Sims Vibration Lab Hunter Modular Stabilizer.
To some extent, adding weight helps to quiet a bow because a heavy object transmits less vibration. That was the original purpose of a stabilizer. Today, stabilizers have become high-tech devices filled with various substances, or engineered in some way that will increase their ability to reduce vibration and noise without adding excessive weight.
The options are many in the stabilizer market. Sims’ S-Coil Stabilizer is actually quite light, but the integrated NAVCOM material absorbs shock. Another top stabilizer is the Doinker, which features proprietary ITP (Interrupted Transfer Poly-mer) technology.
Other quality stabilizers come from Fuse Accessories, Alpine Archery, Bow-Tech, Carolina Archery Products, Vibra-check, TruGlo, NAP, Carbon Express, Stealth Archery, and Martin.
Truglo Deadenator Stabilizer.
If you don’t believe stabilizers are beneficial, screw one on your bow and shoot a couple of hundred arrows. Then take it off. You’ll notice the difference. I prefer a stabilizer in the six-inch range because it’s big enough to make a difference yet isn’t cumbersome.
Parallel limbs and new cam designs have reduced limb travel, which helps reduce vibration and resulting noise from the limbs. Aftermarket limb-dampening devices, such as Sims’ Limbsaver Ultra and BowJax’s Monsterjax (or Slimjax for narrow limb bows), work very well. Some bow manufacturers have their own designs. Hoyt equips its split-limb bows with AlphaShox. Ross Archery and Al-pine Archery have their own limb dampeners, and CSS Archery offers Tunerz, tunable dampeners for limbs and other bow parts.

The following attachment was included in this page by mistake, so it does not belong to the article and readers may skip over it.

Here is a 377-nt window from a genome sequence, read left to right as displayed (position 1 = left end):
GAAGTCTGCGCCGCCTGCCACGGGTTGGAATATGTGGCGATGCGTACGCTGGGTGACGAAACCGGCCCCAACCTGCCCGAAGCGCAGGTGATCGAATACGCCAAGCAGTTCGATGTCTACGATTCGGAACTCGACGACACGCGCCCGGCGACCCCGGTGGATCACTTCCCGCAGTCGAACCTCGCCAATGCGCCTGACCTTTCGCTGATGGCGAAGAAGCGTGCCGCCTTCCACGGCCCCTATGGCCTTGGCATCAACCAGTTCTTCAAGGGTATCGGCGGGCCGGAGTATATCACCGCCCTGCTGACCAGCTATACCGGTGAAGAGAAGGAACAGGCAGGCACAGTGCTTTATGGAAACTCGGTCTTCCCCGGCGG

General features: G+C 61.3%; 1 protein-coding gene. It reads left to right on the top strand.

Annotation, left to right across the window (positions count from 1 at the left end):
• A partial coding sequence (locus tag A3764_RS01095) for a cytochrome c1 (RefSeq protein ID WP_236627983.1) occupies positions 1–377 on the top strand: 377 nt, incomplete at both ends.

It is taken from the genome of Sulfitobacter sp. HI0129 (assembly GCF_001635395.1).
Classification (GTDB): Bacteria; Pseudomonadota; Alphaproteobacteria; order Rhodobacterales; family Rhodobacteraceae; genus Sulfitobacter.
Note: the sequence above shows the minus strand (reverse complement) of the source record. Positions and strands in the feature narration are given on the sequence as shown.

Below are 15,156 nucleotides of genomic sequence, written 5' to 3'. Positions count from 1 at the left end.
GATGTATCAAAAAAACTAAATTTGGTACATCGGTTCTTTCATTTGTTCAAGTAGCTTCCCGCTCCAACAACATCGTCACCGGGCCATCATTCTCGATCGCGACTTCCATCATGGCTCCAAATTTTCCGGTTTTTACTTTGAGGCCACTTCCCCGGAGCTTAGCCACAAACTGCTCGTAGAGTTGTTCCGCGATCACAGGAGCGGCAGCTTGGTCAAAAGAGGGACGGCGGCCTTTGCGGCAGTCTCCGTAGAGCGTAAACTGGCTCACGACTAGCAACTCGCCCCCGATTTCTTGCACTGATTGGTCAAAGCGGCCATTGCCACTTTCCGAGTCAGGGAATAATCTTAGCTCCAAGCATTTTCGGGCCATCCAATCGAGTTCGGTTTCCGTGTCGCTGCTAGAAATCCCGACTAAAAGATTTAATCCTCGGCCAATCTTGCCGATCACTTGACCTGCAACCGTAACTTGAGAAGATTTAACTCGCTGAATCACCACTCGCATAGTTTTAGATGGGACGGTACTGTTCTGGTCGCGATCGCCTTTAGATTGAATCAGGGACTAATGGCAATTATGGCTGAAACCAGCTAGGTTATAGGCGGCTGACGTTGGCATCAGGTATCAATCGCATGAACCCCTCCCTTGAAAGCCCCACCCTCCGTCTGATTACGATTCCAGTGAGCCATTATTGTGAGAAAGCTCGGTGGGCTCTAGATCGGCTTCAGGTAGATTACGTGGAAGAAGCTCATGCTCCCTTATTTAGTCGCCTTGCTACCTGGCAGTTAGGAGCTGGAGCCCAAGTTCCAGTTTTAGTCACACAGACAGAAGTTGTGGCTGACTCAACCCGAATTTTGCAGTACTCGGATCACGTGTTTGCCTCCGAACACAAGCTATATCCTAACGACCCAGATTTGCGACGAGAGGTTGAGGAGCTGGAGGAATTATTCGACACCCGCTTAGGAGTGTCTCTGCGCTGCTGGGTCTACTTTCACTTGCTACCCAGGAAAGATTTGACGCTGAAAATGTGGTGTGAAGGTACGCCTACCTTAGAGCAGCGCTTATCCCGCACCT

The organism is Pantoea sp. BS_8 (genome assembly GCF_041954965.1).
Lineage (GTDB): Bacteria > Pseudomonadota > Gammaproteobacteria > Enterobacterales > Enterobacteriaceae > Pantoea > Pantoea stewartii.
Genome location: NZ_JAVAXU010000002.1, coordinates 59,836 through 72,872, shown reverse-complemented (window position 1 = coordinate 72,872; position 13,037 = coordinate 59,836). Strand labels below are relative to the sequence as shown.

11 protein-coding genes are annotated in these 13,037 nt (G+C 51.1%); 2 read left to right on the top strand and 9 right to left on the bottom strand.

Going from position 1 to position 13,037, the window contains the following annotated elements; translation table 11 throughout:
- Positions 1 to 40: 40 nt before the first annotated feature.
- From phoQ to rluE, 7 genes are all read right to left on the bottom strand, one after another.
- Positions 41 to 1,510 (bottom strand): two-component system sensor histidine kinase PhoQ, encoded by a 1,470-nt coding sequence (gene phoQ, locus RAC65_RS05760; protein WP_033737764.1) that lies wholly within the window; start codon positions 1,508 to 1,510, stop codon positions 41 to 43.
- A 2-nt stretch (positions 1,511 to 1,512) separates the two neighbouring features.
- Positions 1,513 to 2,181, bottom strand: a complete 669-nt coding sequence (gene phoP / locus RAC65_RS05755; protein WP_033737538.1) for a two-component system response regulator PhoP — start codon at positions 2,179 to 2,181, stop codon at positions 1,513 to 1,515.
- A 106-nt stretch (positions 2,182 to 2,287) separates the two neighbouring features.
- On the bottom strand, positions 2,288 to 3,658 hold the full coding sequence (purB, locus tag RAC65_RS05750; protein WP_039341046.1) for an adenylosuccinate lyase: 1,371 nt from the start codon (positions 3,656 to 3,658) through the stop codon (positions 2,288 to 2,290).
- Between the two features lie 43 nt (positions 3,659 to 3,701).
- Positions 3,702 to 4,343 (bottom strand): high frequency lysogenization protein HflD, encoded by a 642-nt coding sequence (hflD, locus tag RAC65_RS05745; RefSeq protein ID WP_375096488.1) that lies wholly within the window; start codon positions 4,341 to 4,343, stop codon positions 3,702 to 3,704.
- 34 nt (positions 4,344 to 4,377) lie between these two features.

You can add other products to your bow to soak up vibration. Small, stick-on Mini Limbsavers can deaden the vibration of quiver hoods, sights, and other parts. The process requires a bit of experimentation to maximize noise reduction. Each bow responds differently, and what works on one bow may not work on another.
Here I’m installing adhesive fleece on the riser shelf. (note fleece on the bottom of the sight guard; also use of Sims S-Coil Stabilizer.
You can’t totally eliminate the sound of a released bowstring, but you can kill potential noises that occur before the shot. The best tool for this crucial task is adhesive fleece, or moleskin. I love the stuff.
To begin with, place adhesive fleece on any part of your bow that could create a noise. I put a couple of strips on the bottom of the upper limb so that when I hang the bow on a hanger, it doesn’t clink. If I plan to do some belly-crawling, I put fleece on the metal parts on the side of my bow that may contact rocks as I move it ahead of me on a crawl. Also, depending on the quiver design, I put fleece on the inside rim of the quiver hood to eliminate noise as I insert or extract arrows.
Fill your bow quiver with arrows and check to see if the shafts contact the arrow rest, sight, or bow limbs. If they’re even close, cover those parts of the bow to eliminate vibration noises and sounds that might occur as you remove arrows from the quiver or shoot the bow.
Always line the sight window and bow shelf with fleece, making sure to cover the lip of the shelf. With an arrow on the string, move the arrow around the arrow rest and bow shelf. If the arrow contacts any metal parts, even the bottom of the sight guard, cover those metal parts with fleece. If you use a drop-away rest, pad the bow shelf with fleece to silence the collision of the launcher arm with the shelf. A piece of thin rubber under the fleece helps even more.
Drawing an arrow across the arrow rest is the most critical moment in bowhunting, and even the tiniest noise can break the spell. Cover the launcher with fleece for a deadly silent draw.
Some good sources of adhesive fleece and other bow silencing products are Cir-Cut Archery, The Bohning Company, and Hunter’s Specialties.
Other creaks and groans that might occur when you draw could result from dirt and grime on the axles or in limb pockets, string yoke attachment points, and even cracked limbs. If your bow makes any sort of noise when you draw, eliminate it, even if that means taking it to an archery pro shop for repair.
Does taking all reasonable steps to silence your bow make a difference? In my judgment, yes, it does in certain hunting situations. Since you cannot predict when you and your bow will be thrust into those situations, shushing your bow certainly makes good bow-hunting sense.